Kvitova vs. Zakopalova:  The only singles match relegated to the modest Court 7, it represents an intriguing test of nerve for Kvitova.   She always struggles facing her compatriots, probably because of her friendships with many of them as Fed Cup teammates.  While Zakopalova won both of their previous meetings, they have not met in over five years and never at the WTA level.  In theory, Kvitova should hit through her countrywoman’s defenses with ease, for in no area other than defense is she the lesser of the two.  Her focus still grows too fitful too often as she matures, however, which will open the door for a steady Zakopalova to chip away patiently in the manner that has maddened similarly elite opponents.  If Kvitova seeks to rise from the lower part of the top eight, these are the matches that she needs to win.  Ever since her 2011 Wimbledon title, these are the matches that tend to slip away from her.

Kirilenko vs. Radwanska:  Brace yourselves for an epic in a rematch of a Wimbledon quarterfinal last year that spanned an entire day and two courts before ending 7-5 in the third.  Following the same scoreline was their meeting here two years ago, also claimed by Radwanska in the midst of her current five-match winning streak against the Russian.  Kirilenko has improved her power over the last eighteen months or so as she has risen to the threshold of the top 10, and an Indian Wells quarterfinal in 2012 illustrated how well her stylish game suits these courts.  Comfortable anywhere on the court, both women will venture to and from the net more often than many of their peers, trying to gradually construct points by outmaneuvering the opponent.  Both have looked vulnerable in earlier rounds by rallying from one-set deficits and struggling to close out matches.

Errani vs Bartoli:  Ranked consecutively at #8 and #9, they offer the first matchup of the tournament between two top-10 seeds.  Even more emotionally engaged than usual, Bartoli wildly fistpumped her way through a victory over Kuznetsova that featured equally wild oscillations in form but avenged a February loss.  Hardly more tranquil was Errani’s opening victory over fellow clay specialist Dominguez Lino, a match that featured 20 service breaks in its 26 games.  Unlike Ferrer, the Italian has adjusted successfully to the hard courts after a strong performance in Acapulco immediately before, and she can gain confidence from winning her two meetings with Bartoli last year (both on hard courts).  That recent success comes as a surprise, for the double-fister’s sparkling returns should pounce on her rival’s notoriously weak serves.  Asserting herself in return games against Kuznetsova with increasing determination as the match wore on, Bartoli should reap rewards if she sticks to a similar strategy and executes it as effectively.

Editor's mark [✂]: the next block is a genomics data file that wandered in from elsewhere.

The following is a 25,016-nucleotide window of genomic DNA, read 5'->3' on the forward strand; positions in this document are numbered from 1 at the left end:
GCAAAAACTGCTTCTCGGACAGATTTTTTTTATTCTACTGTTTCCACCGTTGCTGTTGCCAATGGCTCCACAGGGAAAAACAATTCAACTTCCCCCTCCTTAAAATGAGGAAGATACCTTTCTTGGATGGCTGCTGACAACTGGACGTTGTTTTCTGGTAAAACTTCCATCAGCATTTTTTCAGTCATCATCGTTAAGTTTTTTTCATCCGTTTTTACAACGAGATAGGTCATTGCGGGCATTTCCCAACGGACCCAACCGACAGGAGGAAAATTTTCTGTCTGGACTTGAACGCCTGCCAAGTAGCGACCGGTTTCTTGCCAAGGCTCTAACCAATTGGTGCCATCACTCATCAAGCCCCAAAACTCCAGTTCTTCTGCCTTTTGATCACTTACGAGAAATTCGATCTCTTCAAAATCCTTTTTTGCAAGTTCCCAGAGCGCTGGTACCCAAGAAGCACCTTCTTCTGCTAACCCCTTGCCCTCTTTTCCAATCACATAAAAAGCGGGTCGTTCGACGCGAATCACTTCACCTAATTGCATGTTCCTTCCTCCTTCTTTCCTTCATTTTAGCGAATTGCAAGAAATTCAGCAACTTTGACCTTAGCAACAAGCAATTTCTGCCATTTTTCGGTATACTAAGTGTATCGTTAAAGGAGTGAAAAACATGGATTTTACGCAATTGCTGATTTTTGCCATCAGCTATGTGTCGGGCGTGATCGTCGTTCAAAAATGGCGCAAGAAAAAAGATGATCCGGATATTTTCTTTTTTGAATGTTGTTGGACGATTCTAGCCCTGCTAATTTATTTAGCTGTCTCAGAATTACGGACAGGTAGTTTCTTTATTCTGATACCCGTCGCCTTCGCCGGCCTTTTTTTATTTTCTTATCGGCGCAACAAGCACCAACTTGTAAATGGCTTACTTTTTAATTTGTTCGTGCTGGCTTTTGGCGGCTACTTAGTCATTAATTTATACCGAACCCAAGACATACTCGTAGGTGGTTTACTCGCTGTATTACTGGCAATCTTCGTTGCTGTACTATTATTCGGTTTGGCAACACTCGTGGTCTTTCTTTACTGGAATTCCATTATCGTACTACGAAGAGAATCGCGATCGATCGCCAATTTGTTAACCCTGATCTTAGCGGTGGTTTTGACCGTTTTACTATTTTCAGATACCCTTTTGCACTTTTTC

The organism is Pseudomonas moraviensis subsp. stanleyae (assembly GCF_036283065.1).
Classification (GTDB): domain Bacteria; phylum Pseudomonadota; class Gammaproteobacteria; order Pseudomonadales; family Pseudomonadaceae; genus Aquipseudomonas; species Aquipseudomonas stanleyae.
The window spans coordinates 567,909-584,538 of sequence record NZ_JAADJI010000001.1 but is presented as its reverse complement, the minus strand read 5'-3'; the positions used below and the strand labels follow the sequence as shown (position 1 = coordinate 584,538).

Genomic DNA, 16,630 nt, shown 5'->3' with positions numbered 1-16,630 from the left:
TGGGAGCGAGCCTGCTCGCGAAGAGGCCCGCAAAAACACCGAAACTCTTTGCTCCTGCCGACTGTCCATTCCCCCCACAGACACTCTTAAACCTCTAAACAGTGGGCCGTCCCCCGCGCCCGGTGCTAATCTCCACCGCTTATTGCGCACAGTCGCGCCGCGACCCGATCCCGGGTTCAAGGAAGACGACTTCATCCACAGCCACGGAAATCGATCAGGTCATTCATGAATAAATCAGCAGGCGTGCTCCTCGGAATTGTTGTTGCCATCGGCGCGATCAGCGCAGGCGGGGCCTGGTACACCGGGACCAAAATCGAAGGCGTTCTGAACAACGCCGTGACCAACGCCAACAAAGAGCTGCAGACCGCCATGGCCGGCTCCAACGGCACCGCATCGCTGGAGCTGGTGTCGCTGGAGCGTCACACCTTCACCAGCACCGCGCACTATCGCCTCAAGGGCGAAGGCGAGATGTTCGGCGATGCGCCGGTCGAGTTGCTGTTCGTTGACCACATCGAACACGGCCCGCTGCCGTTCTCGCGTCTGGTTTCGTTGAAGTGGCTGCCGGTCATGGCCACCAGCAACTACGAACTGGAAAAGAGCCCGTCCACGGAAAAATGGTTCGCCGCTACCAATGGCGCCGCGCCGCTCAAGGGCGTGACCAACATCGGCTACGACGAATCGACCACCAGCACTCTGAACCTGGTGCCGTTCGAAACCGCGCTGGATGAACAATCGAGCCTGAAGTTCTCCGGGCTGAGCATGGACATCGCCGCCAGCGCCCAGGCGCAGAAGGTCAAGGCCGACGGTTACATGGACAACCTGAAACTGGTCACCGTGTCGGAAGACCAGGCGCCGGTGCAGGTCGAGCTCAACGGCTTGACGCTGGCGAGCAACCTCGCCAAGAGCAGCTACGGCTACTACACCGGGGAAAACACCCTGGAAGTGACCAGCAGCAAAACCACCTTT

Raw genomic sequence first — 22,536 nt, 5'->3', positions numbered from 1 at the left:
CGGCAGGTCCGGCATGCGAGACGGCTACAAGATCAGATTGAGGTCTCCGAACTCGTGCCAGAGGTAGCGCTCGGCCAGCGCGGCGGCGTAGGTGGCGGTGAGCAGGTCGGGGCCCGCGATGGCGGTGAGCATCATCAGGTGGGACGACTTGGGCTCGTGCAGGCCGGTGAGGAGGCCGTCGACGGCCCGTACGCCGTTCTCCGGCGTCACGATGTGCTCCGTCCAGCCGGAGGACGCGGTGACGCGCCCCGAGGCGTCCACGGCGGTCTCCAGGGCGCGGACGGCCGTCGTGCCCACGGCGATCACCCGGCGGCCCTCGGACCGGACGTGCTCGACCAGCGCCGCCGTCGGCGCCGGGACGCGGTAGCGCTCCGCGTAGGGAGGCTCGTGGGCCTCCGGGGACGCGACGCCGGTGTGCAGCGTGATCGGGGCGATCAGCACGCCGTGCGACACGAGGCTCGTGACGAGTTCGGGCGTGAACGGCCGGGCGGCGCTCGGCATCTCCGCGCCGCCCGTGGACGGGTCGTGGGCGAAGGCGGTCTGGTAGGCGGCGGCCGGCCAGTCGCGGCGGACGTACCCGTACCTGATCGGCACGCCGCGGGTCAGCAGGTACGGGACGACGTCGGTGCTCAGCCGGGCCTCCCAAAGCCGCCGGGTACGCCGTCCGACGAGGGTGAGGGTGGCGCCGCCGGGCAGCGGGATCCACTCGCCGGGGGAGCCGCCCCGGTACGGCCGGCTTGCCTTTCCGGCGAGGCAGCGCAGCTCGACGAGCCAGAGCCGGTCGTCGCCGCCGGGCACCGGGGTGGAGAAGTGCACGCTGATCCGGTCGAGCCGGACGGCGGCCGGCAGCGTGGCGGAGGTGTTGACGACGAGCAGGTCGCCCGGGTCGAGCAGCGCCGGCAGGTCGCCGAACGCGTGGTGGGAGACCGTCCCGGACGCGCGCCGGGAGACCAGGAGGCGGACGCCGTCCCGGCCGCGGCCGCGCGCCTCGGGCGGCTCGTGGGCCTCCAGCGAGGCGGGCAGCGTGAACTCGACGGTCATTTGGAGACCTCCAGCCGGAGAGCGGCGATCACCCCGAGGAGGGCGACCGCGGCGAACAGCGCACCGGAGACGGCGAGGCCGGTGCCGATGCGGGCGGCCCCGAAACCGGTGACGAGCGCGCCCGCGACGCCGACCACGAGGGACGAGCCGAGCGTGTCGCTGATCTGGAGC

Sharapova vs. Arruabarrena-Vecino:  A pedestrian performance by her standards, Sharapova’s third-round display more than sufficed to carry her past a top-25 opponents in straight sets.  Even without raising her quality significantly, then, she should not experience any sustained adversity in a match against a clay specialist barely inside the top 100.  Granted, Arruabarrena-Vecino already has notched two upsets of seeded opponents in Lepchenko and Vinci.  But the former has lost eight of her last ten hard-court matches, and the latter presented a type of challenge much less intimidating to the Spaniard than a level of power that she may never have seen before.  Suarez Navarro drew some errors by keeping balls low to the Sharapova backhand, less reliable than usual on Sunday.  That tactic, combined with prayers for another erratic day from the Russian, seems Arruabarrena-Vecino’s only chance to assert herself in this contest.